Tommy's Eggy Escapade!

Jun 09, 2008

RAY: This is from my agricultural series, but it's more than that. It's agricultural and mathematical and familial and historical.

One day last summer, Tommy decided to take a drive into the countryside. After decades of being surrounded by bricks and concrete he had begun to forget what cows and horses looked like.

After a few hours' drive he arrived at a farm stand. Tommy was so excited by the sight of all those fresh fruits and veggies, that he tripped getting out of his MG and knocked over a huge basket of eggs. And of course they all broke!

He asked the farmer how many eggs were in the basket because he obviously wanted to compensate her for them. She said she didn't know exactly.

"But I do know,' she said, "that this morning I decided the eggs would be easier to sell if they weren't in a big basket but if they were in little paper bags.

"So when I took all my eggs and placed two in each bag I had one left over. I didn't like that so I took the eggs and I put three in each bag. And when I did that, I also had one left over.

"When I put four in each bag, I had one left over. When I put five in a bag or six in a bag, I had one left over. And when I put seven in a bag, I had none left over."

So here's the question: what's the smallest number of eggs that Tommy should have to pay for?
RAY: Here's the answer. This is a classic example of something called the Chinese remainder theorem. And to solve it you can use that and something called modulo arithmetic.

TOM: Of course! I do that all the time.

RAY: But I decided I would never be able to explain it clearly. So I decided I'm going to do something different, a little different explanation. And I'm going to do something I've never done before. I'm going to give the answer right now.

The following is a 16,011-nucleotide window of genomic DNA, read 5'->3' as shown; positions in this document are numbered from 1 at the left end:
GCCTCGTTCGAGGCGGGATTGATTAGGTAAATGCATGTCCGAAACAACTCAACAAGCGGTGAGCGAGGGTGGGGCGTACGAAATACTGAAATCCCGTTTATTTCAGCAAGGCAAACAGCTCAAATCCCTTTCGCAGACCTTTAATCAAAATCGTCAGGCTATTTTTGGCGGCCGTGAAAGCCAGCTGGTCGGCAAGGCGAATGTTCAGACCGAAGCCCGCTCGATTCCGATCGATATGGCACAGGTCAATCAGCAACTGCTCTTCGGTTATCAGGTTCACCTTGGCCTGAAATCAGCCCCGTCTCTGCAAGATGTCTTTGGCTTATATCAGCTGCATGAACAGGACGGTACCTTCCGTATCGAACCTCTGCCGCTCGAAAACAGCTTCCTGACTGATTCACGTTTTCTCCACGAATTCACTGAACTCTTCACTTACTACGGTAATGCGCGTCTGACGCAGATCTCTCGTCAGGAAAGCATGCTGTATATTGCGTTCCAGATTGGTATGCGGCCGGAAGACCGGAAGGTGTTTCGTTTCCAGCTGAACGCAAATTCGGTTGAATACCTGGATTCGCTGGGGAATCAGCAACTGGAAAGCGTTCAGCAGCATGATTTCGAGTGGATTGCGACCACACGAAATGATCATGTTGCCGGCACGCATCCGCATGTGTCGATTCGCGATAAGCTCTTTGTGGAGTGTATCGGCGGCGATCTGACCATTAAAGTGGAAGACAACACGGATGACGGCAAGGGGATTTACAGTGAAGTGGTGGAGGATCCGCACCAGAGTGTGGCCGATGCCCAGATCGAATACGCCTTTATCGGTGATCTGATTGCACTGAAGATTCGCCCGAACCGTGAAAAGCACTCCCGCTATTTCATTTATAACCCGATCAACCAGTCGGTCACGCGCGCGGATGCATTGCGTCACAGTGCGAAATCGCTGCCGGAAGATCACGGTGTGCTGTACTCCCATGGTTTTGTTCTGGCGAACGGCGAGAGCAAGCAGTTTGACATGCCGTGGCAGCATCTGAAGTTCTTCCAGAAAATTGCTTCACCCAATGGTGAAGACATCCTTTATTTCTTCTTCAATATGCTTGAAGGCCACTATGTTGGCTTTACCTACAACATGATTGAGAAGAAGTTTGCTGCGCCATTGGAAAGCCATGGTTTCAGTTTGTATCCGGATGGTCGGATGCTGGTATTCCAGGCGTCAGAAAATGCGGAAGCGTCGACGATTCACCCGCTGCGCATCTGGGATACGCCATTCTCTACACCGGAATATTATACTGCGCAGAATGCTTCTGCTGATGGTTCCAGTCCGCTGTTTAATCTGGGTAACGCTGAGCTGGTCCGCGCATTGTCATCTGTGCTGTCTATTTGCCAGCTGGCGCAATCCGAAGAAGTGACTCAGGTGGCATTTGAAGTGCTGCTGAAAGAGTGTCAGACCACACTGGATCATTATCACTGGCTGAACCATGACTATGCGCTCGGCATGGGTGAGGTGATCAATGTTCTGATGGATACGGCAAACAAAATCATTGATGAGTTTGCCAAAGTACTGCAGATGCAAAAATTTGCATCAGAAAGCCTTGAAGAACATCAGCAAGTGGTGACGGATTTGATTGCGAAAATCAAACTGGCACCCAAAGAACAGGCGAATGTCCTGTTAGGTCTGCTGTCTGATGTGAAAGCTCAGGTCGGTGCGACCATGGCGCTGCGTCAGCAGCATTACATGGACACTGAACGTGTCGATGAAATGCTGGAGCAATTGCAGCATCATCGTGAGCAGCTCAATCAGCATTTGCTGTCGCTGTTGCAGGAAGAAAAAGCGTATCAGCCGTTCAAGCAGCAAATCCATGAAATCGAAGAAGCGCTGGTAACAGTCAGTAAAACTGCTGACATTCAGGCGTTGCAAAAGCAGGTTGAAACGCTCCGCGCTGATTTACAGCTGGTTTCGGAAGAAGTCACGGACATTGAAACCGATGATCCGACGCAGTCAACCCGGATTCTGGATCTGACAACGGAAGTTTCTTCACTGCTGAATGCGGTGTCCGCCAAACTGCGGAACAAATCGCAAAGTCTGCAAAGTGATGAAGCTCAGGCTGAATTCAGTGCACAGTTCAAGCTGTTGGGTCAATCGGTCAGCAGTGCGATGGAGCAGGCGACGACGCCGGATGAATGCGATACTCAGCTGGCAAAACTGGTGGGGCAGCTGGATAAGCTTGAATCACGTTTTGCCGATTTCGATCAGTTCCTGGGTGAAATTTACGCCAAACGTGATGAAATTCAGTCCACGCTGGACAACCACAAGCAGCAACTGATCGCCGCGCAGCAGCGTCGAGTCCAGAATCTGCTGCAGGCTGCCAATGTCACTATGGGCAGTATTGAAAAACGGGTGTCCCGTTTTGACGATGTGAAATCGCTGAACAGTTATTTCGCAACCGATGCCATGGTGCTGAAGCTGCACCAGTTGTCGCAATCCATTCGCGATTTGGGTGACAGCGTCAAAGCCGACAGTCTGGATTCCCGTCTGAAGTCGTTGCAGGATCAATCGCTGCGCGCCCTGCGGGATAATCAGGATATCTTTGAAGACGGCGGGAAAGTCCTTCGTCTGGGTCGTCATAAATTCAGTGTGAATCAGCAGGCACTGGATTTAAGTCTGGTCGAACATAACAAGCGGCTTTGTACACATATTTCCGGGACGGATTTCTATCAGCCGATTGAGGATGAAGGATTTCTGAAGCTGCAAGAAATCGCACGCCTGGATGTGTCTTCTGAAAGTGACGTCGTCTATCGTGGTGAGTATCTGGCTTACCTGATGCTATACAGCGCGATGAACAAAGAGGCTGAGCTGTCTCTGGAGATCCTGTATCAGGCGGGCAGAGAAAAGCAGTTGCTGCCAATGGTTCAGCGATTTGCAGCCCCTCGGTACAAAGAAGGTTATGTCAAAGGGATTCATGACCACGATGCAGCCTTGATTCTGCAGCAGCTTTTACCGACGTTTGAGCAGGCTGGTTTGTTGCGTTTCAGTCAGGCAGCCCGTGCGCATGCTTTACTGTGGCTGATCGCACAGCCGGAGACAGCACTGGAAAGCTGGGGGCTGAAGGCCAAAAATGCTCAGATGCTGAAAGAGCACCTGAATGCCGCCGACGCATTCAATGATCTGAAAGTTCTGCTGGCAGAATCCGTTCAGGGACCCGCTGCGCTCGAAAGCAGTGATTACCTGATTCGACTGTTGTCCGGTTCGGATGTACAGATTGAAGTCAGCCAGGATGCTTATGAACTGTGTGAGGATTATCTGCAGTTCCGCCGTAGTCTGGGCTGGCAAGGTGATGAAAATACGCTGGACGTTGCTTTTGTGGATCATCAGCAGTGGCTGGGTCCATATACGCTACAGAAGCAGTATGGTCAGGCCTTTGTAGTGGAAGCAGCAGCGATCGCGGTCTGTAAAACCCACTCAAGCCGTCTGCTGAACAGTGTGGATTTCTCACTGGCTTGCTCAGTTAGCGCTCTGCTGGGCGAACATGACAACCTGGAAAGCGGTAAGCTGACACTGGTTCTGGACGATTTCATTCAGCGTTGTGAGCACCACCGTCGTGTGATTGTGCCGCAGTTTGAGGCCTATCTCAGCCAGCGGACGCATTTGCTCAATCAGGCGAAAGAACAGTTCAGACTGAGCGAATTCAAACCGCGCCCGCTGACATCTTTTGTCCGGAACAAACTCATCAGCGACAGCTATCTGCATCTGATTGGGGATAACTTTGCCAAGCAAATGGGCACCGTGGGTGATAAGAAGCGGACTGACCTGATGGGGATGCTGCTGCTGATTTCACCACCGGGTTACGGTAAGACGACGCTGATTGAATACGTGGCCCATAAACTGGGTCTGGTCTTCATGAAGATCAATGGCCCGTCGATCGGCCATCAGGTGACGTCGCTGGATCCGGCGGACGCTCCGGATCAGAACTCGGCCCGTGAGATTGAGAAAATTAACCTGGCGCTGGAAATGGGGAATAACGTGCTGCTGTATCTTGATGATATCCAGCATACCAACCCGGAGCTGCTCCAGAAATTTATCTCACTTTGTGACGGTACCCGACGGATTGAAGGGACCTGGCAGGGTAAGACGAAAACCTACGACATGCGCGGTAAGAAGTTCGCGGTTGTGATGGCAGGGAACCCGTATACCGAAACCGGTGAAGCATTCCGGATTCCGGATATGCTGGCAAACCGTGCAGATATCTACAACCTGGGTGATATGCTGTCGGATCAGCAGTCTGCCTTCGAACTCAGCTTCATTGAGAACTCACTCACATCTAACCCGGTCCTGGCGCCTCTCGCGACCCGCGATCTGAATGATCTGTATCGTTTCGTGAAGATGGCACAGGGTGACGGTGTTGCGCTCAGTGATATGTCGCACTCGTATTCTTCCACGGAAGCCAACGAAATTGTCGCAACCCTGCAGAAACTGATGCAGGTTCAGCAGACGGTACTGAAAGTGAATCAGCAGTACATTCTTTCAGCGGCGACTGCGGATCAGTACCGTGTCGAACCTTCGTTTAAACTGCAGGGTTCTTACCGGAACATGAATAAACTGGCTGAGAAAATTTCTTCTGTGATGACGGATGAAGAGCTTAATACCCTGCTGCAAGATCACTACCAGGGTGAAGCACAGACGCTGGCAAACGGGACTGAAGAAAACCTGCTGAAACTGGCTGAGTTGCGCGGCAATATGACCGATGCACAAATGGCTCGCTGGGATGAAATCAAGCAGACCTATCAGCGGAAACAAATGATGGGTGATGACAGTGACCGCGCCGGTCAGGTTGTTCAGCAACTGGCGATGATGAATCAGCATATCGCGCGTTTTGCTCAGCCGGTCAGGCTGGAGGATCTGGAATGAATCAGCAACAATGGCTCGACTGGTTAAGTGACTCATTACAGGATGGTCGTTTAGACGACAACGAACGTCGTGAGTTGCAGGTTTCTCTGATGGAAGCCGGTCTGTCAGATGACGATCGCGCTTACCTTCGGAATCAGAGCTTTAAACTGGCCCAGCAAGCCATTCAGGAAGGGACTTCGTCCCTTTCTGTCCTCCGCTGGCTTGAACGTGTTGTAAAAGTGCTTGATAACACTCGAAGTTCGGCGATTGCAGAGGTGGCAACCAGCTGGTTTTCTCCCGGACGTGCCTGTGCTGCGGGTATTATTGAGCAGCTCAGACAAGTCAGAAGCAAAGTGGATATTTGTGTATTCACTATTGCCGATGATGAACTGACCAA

TOM: Go ahead.

RAY: You had to pay for 301 eggs.

TOM: Get out. I'm not paying for any 300 eggs! Forget it.

RAY: You knocked them over. You broke them. And you still have egg in your beard!

TOM: Now this is interesting...

RAY: Well, let's see how I got the 301 eggs. First of all, we know that our number is not an even number. Right? It can't be because if it's two to a bag, we'd have no remainder. When we put five to a bag we also have one left over. So we know that the number of eggs had to end in one.

TOM: Well, how do we know that?

RAY: Well, because all the multiples of five are five, ten, 15, 20 and end in either zero or five. So our number must be one greater than that. We also know that that number 301 has got to be a multiple of seven.

So if we look at multiples of seven that end in one, here's what we get. We get 21, 91, 161, which happens to be seven times 23. The next one that ends in one is seven times 33, which is 231. Do you see a trend here?

TOM: Yeah.

RAY: You may have noticed that in every case these products are obtained by multiplying seven times some number whose units digit is 3. Like 3, 13, 23, 33.

TOM: Yeah.

RAY: OK. But all of those fail. The only one that works is 7 times 43. And 7 times 43 equals 301.

TOM: Of course.

RAY: And that's the answer. Do we have a winner?

TOM: Wow. Yeah. The winner this week is Linda Corey from Roanoke, Virginia. And for having her answer selected at random from the two answers that we got. No, no. From the many, many correct answers that we got, Linda gets a gift certificate for 26-bucks to the Shameless Commerce Division at, with which she can get a brand-new, four-CD set, Field Guide to the North American Wacko, filled with four of our favorite shows.

RAY: And what, pray tell, makes these our favorites?

TOM: We charted the hate mail. And all four of these shows were in the low hundreds.

RAY: Excellent. Congratulations, Linda!

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